The Horizon is Moving Nearer, at Bienal Fotografia do Porto, brings together series from several photographers. Collectively, their work commentates on the critical issues shaping contemporary life and considers how we may resolve them
The Horizon is Moving Nearer, exhibiting as part of Bienal’21 Fotografia do Porto, seeks to find answers to how we arrived at our current predicament while forming questions about progressing out of it. Vast and interconnected issues from the climate crisis to systemic racism exacerbated and further exposed by a global pandemic can no longer be withstood or denied. At a time of collective anxiety over an unclear future, the exhibition considers what images and realities are to come?
Stanley Wolukau-Wanambwa’s One Wall a Web (2018) occupies one cell in the space. Archival imagery, text, and contemporary visuals rub against each other to generate emotive resonances. They resist definition but are disquietingly familiar nonetheless, provoking one to speculate on why. The photographs are documents of America: a blown-up poster of a bodybuilder from sometime in the 1950s-60s, in which the individual seemingly ‘salutes’ in a Javelin position on stage, hangs before a monochrome postcard-sized snap showing quiet televisions alongside a ‘VOTE’ sign from a later era. Opposite, there is a stark image depicting a penitentiary today.
This specific curation is only one of the many interrelations found throughout the display and it provokes questions around perceived differences between power and violence. The project avoids reproducing dominant visual strategies — such as spectacle — to explore configurations of structural inequality in America. Instead, it reveals what is often rendered invisible: ‘imperialist white-supremacist capitalist patriarchy’ to borrow Bell Hooks oft-cited phrase, which she has employed to describe the interlocking political systems at play. Further, by incorporating imagery placed along a time continuum, the curation reveals this visual legacy’s history just at the point it attempts to re-articulate itself within the present.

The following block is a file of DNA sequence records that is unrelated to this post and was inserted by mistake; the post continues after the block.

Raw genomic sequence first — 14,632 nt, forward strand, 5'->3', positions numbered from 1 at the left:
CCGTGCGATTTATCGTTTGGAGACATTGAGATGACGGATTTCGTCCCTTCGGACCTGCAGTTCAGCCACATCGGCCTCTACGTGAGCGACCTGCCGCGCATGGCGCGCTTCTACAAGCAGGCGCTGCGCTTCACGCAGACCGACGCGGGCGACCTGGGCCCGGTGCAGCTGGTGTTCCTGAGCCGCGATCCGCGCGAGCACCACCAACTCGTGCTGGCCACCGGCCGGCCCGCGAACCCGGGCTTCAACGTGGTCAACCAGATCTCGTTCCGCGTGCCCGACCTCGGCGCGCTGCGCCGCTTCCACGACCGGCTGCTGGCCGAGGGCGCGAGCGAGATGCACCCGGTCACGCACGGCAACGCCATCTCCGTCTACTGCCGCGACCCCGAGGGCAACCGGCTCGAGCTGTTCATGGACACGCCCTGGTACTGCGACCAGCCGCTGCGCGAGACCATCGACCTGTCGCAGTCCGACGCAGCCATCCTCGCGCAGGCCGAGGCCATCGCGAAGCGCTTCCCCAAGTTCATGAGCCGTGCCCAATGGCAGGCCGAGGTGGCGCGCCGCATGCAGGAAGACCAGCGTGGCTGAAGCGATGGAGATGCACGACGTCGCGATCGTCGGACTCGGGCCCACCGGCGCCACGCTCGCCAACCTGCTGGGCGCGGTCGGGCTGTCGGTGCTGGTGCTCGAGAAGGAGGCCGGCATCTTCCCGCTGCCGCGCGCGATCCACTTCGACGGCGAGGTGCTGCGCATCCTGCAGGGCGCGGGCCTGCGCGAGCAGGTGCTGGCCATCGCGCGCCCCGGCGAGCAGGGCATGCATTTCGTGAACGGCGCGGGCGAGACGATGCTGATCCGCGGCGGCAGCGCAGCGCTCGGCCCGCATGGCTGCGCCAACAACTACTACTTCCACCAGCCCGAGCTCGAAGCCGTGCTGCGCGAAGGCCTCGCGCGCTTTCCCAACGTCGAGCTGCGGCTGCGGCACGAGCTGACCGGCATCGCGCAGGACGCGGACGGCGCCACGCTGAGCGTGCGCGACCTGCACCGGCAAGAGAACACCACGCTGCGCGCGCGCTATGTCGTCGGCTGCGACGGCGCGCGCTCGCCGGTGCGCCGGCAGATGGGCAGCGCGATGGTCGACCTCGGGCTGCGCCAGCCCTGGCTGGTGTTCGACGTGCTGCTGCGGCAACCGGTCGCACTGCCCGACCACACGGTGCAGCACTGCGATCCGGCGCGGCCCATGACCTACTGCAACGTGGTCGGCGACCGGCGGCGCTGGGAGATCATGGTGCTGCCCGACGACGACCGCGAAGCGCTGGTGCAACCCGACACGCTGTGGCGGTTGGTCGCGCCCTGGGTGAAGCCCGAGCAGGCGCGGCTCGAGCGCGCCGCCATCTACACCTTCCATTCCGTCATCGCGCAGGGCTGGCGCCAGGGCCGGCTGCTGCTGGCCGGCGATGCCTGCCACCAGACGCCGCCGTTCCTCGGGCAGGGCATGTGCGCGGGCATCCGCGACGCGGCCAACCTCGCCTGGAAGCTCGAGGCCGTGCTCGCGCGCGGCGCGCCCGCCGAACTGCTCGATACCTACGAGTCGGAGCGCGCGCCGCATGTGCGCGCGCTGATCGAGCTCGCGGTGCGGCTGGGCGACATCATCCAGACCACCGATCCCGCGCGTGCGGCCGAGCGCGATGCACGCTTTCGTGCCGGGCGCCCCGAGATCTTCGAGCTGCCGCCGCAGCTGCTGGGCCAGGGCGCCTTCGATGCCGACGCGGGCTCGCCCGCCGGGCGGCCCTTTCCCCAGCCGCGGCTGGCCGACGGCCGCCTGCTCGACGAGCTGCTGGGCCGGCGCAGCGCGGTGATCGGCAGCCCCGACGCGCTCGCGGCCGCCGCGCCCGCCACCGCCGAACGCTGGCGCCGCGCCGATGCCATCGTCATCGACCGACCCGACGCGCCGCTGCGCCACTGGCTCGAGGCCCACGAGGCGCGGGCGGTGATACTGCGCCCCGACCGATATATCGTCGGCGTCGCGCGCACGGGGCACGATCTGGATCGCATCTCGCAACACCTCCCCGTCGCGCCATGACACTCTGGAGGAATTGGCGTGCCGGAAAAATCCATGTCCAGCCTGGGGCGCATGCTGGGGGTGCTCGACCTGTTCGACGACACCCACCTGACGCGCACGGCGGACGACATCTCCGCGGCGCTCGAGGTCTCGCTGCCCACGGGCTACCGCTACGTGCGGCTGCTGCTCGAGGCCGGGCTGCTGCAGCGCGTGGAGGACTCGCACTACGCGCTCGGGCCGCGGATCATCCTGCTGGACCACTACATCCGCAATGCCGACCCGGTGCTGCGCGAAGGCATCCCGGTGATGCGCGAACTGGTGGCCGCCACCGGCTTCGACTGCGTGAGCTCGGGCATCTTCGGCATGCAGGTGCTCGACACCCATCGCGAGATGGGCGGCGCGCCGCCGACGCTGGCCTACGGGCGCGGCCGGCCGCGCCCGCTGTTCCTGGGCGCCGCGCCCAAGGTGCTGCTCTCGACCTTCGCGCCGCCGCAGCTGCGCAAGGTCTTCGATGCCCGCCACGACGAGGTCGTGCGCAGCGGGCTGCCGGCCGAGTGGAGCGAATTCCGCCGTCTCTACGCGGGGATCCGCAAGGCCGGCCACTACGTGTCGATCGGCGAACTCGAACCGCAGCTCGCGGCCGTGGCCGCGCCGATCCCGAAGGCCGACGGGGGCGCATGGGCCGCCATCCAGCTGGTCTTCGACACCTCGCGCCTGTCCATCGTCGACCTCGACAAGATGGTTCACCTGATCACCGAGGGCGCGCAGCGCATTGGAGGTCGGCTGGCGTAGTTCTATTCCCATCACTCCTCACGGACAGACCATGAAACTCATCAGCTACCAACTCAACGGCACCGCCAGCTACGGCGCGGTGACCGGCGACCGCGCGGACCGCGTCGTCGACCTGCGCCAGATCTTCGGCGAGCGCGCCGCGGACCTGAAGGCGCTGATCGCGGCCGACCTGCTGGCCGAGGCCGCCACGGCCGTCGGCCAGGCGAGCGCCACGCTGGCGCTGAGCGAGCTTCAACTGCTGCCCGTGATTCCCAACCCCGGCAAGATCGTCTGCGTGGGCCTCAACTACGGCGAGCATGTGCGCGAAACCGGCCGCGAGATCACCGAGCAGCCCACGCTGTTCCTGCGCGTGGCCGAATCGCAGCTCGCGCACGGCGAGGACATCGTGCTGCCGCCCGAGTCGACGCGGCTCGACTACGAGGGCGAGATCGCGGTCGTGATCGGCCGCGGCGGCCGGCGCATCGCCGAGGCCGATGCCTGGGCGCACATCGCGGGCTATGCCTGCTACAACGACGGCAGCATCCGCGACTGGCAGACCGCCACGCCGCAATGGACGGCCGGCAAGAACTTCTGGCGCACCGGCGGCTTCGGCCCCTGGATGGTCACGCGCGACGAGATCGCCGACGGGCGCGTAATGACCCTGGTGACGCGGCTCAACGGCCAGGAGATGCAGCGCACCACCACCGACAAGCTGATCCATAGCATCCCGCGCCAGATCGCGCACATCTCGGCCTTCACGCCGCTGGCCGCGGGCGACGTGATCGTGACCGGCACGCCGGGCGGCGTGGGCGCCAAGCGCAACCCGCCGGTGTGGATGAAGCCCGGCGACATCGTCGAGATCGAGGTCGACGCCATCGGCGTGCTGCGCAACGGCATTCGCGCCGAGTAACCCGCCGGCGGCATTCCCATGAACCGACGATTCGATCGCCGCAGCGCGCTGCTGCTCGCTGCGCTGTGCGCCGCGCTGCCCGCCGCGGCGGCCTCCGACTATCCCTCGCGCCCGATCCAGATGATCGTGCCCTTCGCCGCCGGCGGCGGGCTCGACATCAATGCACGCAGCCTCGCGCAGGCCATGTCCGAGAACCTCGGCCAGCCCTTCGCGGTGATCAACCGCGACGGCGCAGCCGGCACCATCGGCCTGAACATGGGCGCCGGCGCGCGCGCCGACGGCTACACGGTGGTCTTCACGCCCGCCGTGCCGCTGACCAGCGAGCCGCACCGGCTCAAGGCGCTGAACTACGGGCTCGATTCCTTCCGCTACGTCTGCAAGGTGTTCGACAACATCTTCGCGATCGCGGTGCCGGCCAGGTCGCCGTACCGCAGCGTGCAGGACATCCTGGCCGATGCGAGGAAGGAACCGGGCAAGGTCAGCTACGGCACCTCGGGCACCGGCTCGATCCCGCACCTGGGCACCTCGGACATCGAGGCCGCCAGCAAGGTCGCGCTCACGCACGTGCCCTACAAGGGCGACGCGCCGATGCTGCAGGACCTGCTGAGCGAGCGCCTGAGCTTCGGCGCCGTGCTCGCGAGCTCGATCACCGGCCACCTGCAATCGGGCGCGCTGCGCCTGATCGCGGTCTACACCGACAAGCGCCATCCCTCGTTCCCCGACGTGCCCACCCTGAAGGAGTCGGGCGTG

Housed within the Portuguese Centre of Photography (Centro Português de Fotografia), which occupies the Cadeia de Relação, a labyrinthine 18th-century prison-turned-photography-museum, the exhibition takes place across cells that held prisoners of Estado Novo until the 1970s. The Portuguese dictatorship wielded a powerful visual legacy that promoted a Salazarist vision, and the oppressive space serves as a reminder that photography has always been vulnerable to dominant forces. As such, the featured photographers (also including Lisa Barnard, Poulomi Basu, Nancy Burson, Maxime Matthys, Gideon Mendel, Simon Roberts and Salvatore Vitale) work outside of traditional documentary photography practice. “They all think critically and self-reflexively, not just about the world but the world of images,” writes curator Tim Clark, who is also a writer and the editor in chief and director of 1000 Words. “Many of them, in this particular group, inspire me as a curator given that they deal with that delicious paradox of attempting to approach a given reality with a documentary attitude, while it frequently shape-shifts and shimmers or is too vast and complex to merit a singular approach.”
In a second cell, the Indian artist and activist Poulomi Basu’s multi-layered series Centralia (2010-20) explores an ongoing conflict between India and the Maoist People’s Liberation Guerrilla Army over mineral resources and indigenous groups’ land rights. Like Wolukau-Wanambwa, Basu resists simplification and invites a more nuanced reading by refusing to give us the whole picture. Instead, fragmented photographs, documents and text leave gaps forcing the viewer to look harder and think longer. And when a conventional conflict portrait of violence appears, Basu troubles our consumption of it. Strung between two pillars hangs a photograph of two corpses, which are only partially visible through a thick cinematic red seepage. By sitting at the intersection of reality and a heightened emotional state, the work helps viewers consider how we process visual cues in an age of post-truth geopolitics.